Ursodeoxycholic acid (UDCA) (Actigal; Ciba Geneva) is a synthetic, hydrophilic bile acid that is used in the treatment of cholestatic hepatobiliary disorders and chronic hepatitis in humans. UDCA is the major bile acid in black bear's bile and has long been used in Chinese traditional medicine. The hepatoprotective effects of UDCA are not fully understood. UDCA is believed to be beneficial by expanding the bile acid pool and displacing potentially hepatotoxic hydrophobic bile acids, which may accumulate in cholestasis, but this explanation is probably simplistic. Additional mechanisms for hepatoprotection include stimulation of choleresis, anti-apoptotic effects, stabilization of mitochondrial function, and immunomodulatory actions. Although no controlled clinical studies have been performed, UDCA is believed to be useful in dogs and cats as adjunctive therapy in any cholestatic (including early gallbladder mucocele in dogs) or necroinflammatory hepatic disorder (cholangitis in cats; chronic hepatitis and copper-associated liver disease in dogs). It is contraindicated in mechanical biliary obstruction because of its choleretic action. UCDA appears to be safe when used at a dose of 15 mg/kg PO q24 in both dogs and cats. Absorption is enhanced in the presence of food. Bioavailability decreases with advanced cholestasis and twice daily administration may be necessary. Actigall® comes as a 300 mg. capsule which can be compounded into 30 mg. capsules to aid in dosing cats and small dogs. UDCA appears to be well tolerated in dogs and cats, although vomiting and diarrhea may rarely occur. UDCA may increase the bioavailability of cyclosporine and vitamin E. The therapeutic effects of UCDA may be enhanced in the presence of SAMe.
Milk thistle (Silymarin) comes from the milk thistle plant (Silybum marianum), which grows worldwide. The active derivative, silymarin, is highest in concentration in the fruit and seeds, but is present throughout the plant. A standard milk thistle extract typically contains 60-70% silymarin, which actually consists of a complex of flavonolignans including silybin, isosilibin, silidianin, and silicristin. The most biologically active isomer is silybin. Milk thistle has been used in Europe for over 2000 years as a home remedy for liver disease. In the last 30 years, it has become the most researched plant extract used for treatment of liver disease in humans. Silymarin has antioxidant, anti-inflammatory, and antifibrotic effects. Silymarin also inhibits hepatic uptake of phalloidin, the toxic principle of the Amanita mushroom, which causes acute liver failure. Silymarin was protective in beagles with experimental mushroom toxicity (50-150 mg/kg IV when given 5-24 hours after ingesting Aminita phalloides), showing less hepatic damage and improved survival compared to the control group. It was also effective in preventing hepatotoxicity in experimental dogs given carbon tetrachloride. Treatment with Silymarin may be warranted in dogs and cats with hepatotoxicity, hepatobiliary disorders associated with cholestasis, and necroinflammatory liver diseases.
Clinical studies documenting the effectiveness of silymarin treatment in dogs and cats with spontaneous hepatobiliary disease have not been published. Silymarin is poorly absorbed from the gastrointestinal tract. Commercially available preparations vary in content and bioavailability and there is no assurance of extract purity. The therapeutic dose for dogs and cats is unknown. A dose of 20-50 mg/kg/day divided into 3-4 doses has been suggested. More recently, studies suggest intestinal absorption and bioavailability are improved by combining silybin, with phosphatidylcholine (Siliphos). This product is commercially available as a combined product with vitamin E and zinc (Marin; Nutramax) or with SAMe (Denamarin; Nutramax). Silymarin appears to have very low toxicity and there are no known contraindications. Silymarin can suppress certain P450 enzymes, which may be an important consideration for drug interactions in patients taking multiple drugs.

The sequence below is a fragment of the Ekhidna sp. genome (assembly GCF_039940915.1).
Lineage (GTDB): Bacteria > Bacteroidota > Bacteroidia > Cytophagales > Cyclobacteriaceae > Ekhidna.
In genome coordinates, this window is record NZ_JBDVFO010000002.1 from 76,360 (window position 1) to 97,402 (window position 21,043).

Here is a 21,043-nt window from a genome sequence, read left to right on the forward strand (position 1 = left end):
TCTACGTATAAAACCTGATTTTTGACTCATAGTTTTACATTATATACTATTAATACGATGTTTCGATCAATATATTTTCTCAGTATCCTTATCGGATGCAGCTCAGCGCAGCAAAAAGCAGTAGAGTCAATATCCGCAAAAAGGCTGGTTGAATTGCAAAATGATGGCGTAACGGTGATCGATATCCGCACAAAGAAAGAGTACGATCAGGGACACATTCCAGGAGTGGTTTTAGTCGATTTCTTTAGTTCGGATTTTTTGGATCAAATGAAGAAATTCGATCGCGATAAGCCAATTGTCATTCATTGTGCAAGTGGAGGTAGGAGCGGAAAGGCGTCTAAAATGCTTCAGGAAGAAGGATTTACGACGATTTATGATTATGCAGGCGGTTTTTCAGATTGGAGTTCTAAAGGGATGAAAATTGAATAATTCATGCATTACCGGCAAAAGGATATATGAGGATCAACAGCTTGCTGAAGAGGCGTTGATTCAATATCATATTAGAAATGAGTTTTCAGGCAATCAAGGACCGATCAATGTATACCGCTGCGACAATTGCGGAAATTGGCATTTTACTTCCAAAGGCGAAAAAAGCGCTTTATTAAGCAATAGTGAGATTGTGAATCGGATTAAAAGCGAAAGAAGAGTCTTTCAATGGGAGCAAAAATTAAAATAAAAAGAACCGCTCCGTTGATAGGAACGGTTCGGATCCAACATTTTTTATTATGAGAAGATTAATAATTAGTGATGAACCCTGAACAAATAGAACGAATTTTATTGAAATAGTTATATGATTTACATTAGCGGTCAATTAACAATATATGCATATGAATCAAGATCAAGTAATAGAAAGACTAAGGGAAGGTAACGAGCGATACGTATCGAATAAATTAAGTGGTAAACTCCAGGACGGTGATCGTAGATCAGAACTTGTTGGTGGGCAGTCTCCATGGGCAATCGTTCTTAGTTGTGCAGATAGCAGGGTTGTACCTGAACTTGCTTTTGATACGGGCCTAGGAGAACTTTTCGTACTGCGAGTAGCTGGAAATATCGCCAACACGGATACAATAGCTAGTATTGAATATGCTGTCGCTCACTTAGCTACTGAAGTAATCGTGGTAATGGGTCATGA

Vitamin E (α-tocopherol) is a nutritional antioxidant found in all cell membranes. It is an essential nutrient derived from food and nutritional supplements. Mammalian cells cannot synthesize it. Vitamin E is an important defense mechanism against peroxidation membrane damage but also has other nonantioxidant functions that may be beneficial in the liver disease. Increased production of free radicals has been implicated in a variety of experimentally-induced hepatic diseases, including hepatic copper and iron accumulation, alcohol consumption, cholestasis, ischemia-reperfusion injury, and drug-induced hepatic injury (such as phenobarbital and CCl4). Free radicals may contribute to oxidative hepatocellular injury, if not counteracted by cytoprotective mechanisms. Antioxidants, such as vitamin E, are important to scavenge free radicals and prevent oxidative injury. In experimental studies (in vitro and in vivo), vitamin E can protect against this type of injury. Little information is available on Vitamin E supplementation in dogs and cats with liver disease. However, Bedlington terriers with copper-associated hepatitis have reduced mitochondrial vitamin E, which correlates with markers of oxidative damage. Dogs with chronic hepatitis treated for 3 months with a vitamin E supplemented diet had increased serum and liver vitamin E concentrations and evidence of protection against oxidative injury based on an increase in hepatic glutathione (GSH):GSSH ratio compared to untreated dogs. However, there was no significant difference in clinical, laboratory, or histologic features in this time period. Vitamin E is recommended for dogs and cats with hepatic disorders likely to be accompanied by oxidative membrane injury such as necroinflammatory disorders (chronic hepatitis, copper-associated chronic hepatitis), cholestatic hepatobiliary disorders (including feline hepatic lipidosis), hepatotoxicity, and ischemia-reperfusion injury. A dose of 10-15 IU/kg per day (50 – 400 IU/day) is recommended. Vitamin E appears to be safe and inexpensive. The natural form, d-α tocopherol, is recommended over the synthetic dl-α-tocopherol because it has greater uptake, dispersion, and bioactivity. If severe cholestasis is present, absorption may be compromised, and higher doses may be required. An emulsified formulation is available (Vedco, AgriLabs; Dyrvet, Schering-Plough) for parenteral administration and should be considered in animals with severe cholestasis such hepatic lipidosis in cats.
Suggested Reading: Webster CRL et al. Vet Clin North Am 39:631-652, 2009; Flatland B. Kirk's Current Vet Therapy XIV, 554-557, 2009.